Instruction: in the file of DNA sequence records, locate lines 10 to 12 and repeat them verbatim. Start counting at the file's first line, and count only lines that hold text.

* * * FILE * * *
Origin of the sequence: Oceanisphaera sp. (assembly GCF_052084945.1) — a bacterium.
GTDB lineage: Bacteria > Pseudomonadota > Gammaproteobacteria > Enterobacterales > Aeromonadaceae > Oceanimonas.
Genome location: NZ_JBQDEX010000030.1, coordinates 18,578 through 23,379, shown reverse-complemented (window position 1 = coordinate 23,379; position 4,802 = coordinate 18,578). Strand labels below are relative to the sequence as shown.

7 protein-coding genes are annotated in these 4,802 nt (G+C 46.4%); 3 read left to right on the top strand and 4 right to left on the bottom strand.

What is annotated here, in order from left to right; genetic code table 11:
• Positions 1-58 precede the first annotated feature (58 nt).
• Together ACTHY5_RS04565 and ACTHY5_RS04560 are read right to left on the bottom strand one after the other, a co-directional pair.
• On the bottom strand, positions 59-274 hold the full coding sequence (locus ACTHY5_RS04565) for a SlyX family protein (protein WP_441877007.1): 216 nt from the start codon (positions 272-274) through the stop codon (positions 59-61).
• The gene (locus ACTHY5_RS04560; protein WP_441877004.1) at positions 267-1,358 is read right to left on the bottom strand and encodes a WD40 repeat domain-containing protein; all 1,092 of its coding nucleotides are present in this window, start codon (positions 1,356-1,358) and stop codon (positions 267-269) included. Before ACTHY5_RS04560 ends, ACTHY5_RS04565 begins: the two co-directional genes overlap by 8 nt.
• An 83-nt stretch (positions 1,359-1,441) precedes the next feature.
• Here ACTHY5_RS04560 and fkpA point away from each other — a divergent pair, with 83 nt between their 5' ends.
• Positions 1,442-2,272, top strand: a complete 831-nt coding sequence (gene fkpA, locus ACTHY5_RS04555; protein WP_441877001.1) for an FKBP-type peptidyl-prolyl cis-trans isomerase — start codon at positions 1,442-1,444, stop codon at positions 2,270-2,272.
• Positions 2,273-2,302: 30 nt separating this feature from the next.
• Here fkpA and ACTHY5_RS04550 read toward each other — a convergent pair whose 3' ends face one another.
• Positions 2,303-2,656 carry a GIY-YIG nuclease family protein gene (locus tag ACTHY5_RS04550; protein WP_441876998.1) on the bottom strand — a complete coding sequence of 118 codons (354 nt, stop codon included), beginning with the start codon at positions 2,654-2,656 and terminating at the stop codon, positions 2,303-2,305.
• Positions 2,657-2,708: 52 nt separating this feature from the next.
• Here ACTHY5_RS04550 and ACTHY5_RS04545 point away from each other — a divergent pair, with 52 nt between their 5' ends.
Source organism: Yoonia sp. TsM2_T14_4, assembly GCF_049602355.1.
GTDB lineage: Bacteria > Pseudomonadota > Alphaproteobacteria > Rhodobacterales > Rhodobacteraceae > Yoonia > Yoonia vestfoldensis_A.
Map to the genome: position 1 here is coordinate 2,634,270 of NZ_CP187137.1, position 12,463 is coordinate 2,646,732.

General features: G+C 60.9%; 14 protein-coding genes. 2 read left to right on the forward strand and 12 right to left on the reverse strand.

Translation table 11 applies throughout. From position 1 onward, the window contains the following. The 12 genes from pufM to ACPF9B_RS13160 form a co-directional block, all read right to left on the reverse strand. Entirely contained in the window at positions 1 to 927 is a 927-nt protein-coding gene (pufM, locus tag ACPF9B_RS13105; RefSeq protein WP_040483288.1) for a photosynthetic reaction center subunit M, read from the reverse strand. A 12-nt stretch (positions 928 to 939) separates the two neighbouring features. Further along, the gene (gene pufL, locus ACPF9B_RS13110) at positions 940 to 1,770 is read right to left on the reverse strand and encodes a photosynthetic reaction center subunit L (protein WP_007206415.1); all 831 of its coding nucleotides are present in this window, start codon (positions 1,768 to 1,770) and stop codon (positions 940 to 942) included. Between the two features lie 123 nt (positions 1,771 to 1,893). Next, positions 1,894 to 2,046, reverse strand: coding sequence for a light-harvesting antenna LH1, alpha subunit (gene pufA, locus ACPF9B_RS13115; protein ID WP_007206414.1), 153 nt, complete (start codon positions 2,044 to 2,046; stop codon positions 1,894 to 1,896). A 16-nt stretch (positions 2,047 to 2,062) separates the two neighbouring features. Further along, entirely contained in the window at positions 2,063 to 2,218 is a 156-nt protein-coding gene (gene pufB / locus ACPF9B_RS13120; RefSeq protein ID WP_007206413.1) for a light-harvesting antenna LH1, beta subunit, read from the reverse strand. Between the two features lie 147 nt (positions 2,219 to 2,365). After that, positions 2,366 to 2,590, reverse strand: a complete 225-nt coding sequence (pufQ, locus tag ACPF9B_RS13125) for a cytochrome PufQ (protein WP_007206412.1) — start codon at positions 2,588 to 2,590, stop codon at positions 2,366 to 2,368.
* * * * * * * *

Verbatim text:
• An 83-nt stretch (positions 1,359-1,441) precedes the next feature.
• Here ACTHY5_RS04560 and fkpA point away from each other — a divergent pair, with 83 nt between their 5' ends.
• Positions 1,442-2,272, top strand: a complete 831-nt coding sequence (gene fkpA, locus ACTHY5_RS04555; protein WP_441877001.1) for an FKBP-type peptidyl-prolyl cis-trans isomerase — start codon at positions 1,442-1,444, stop codon at positions 2,270-2,272.